Volocopter is testing its autonomous air taxi later this year, the ASX MOBi-One aircraft plans to use VerdeGo Aero’s IDEP systems, Eviation will use Siemens electric motors for the Alice 9-seat electric plane, Honeywell is developing flight-control & detect-and-avoid systems for urban air mobility (UAM) vehicles, Lilium says it will launch “much sooner” than 2025, and In-Flight Data snatches 3 Guinness World Records for BVLOS UAS flights. That’s the short summary. Read on for more.
Volocopter, one of the earliest electric vertical take-off & landing (eVTOL) players, announced it will start the test of its multirotor in Singapore in the second half of the year.
The public demo flights will show that Volocopter’s 18 rotors can fly for up to 30 kilometers (18.6 miles), and the company wants to reassure people that its 18 multirotor design can safely handle micro turbulence. This means Volocopter thinks its eVTOL is safe enough to fly near skyscrapers without a bumpy ride.
VerdeGo & ASX
ASX (formerly AirspaceX), the company that wants to connect cities, airports, and suburbs for the cost of an UberX Ride, will use VerdeGo’s Integrated Distributed Electric Propulsion (IDEP) systems as propulsion for its upcoming VTOL aircraft, the MOBi-ONE.
Also on board: Bob Lutz. Renowned for his love of airplanes, Lutz is on the board of ASX.
Stay tuned for a more in-depth interview of Eric Bartsch, VerdeGo Aero’s Chief Operating Officer.
Our friends at Eviation say the company will use Siemens electric motors for the “Alice,” a 9-seat electric airplane that is in the works. Eviation is planning Alice’s first flight for the US later this year. In the meantime, you can see the Alice live at the Paris Air Show in June.
Stay tuned for another interview with Omer Bar-Yohay, Eviation’s CEO, in coming weeks here on CleanTechnica.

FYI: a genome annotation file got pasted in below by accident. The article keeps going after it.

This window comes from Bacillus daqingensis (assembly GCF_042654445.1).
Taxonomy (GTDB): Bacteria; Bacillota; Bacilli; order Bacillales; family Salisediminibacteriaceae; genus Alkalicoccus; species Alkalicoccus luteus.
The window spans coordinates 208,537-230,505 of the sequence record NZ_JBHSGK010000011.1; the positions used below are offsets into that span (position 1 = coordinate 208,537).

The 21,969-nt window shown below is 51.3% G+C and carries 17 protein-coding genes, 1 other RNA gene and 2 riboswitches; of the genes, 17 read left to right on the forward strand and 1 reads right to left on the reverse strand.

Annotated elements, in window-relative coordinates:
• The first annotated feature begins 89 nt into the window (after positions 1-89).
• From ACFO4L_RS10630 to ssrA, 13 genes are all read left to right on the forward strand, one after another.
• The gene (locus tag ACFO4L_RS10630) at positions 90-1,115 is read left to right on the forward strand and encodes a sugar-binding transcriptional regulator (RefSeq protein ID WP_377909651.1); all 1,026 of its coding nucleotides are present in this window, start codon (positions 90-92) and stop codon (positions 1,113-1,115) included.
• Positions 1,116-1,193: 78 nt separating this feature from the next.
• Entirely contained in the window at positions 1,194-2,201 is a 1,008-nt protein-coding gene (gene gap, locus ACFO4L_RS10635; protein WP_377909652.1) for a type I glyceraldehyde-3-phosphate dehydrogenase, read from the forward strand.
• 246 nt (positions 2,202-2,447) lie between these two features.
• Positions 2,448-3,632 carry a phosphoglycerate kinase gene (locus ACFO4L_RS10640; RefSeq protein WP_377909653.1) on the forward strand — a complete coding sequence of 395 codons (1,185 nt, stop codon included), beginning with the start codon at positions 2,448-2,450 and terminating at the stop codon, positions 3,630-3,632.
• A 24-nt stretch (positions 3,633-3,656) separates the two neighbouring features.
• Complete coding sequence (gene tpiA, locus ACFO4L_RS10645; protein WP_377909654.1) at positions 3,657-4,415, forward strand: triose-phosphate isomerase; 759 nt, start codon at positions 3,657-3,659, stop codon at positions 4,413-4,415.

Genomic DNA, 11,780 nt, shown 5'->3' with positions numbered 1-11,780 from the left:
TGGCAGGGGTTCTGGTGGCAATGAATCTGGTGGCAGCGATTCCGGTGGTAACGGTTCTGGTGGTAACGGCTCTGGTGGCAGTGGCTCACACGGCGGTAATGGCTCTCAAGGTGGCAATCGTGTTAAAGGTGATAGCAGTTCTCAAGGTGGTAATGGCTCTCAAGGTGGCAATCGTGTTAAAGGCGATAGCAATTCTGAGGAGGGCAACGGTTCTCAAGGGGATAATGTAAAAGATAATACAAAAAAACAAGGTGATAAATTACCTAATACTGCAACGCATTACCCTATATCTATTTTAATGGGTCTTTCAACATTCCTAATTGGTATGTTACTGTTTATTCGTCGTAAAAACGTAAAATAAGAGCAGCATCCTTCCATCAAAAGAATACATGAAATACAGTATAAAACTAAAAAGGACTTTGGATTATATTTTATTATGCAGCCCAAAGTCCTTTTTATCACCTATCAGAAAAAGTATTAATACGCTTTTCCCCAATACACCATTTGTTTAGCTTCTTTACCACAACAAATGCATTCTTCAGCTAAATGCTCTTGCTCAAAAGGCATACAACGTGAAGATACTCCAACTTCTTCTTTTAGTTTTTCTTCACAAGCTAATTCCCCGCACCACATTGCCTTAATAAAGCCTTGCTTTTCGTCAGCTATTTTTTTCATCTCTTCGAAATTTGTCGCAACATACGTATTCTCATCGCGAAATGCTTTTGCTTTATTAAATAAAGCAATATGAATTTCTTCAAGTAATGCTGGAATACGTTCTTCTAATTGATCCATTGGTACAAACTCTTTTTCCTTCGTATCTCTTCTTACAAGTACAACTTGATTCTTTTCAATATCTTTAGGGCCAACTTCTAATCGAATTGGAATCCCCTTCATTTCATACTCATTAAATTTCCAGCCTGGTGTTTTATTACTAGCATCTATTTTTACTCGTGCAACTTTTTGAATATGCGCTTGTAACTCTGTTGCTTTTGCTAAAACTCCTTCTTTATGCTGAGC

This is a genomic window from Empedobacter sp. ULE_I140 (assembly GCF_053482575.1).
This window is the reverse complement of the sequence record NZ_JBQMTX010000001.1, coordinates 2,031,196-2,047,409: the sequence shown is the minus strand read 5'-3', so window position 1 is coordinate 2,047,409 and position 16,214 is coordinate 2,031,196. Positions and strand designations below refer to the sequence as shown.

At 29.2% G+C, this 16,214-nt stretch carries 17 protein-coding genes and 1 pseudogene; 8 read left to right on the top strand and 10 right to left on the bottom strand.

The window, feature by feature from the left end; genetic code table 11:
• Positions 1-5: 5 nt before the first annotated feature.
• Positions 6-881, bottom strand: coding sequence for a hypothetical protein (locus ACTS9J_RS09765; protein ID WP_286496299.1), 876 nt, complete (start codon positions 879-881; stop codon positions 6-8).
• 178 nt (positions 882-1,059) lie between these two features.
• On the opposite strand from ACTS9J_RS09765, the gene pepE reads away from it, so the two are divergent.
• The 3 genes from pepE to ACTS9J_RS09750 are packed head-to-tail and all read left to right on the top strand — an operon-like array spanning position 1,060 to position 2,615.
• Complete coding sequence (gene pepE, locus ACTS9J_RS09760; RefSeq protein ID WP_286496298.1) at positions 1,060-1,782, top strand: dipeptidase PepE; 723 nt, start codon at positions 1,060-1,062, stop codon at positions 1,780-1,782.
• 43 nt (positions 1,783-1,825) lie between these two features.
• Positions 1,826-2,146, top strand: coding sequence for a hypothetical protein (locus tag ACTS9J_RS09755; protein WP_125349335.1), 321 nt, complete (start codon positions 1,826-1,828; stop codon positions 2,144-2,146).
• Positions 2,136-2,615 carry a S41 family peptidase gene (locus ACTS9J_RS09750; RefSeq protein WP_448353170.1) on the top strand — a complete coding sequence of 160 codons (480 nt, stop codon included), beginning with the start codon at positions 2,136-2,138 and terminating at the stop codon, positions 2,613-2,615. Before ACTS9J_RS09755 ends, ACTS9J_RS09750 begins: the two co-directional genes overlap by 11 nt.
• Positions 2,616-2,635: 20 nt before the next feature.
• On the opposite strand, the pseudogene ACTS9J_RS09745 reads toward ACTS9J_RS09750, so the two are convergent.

Honeywell & Pipistrel
Mike Ingram, vice president of Honeywell’s integrated cockpit systems division, says its new eVTOL avionics supplier partnership with Pipistrel means providing cockpit safety systems that will initially be used by pilots and eventually for autonomous operations.
This signals the components more hidden race whereThis is another interesting instance of startups partnering with established aviation leaders for development of our UAM future. For example, Honeywell’s news follows Bell’s use of Garmin and Thales for its Nexus eVTOL.
Stay tuned for our interviews of Scott Drennan, Bell’s VP of Innovation, and Ivo Boscarol, founder and general manager of Pipistrel Group.
Our friends at Lilium said they will fly much sooner than the original 2025 date. Frank Stephenson, who heads Liluim’s product design, said the app-based service won’t be a VIP one, but a more affordable, on-demand taxi service.
Last, but not least, In-Flight Data tested the longest cumulative beyond visual line of sight (BVLOS) battery-powered unmanned aircraft system (UAS) in the small class (up to 25 kilograms). It flew 414 km (257.25 miles). This means it officially entered the Guinness World Records.
Stay tuned as we continue to cover more UAM stories now that battery density is beginning to show the potential of sustaining eVTOL and more traditional electric airplane flights.
Images Courtesy of Volocopter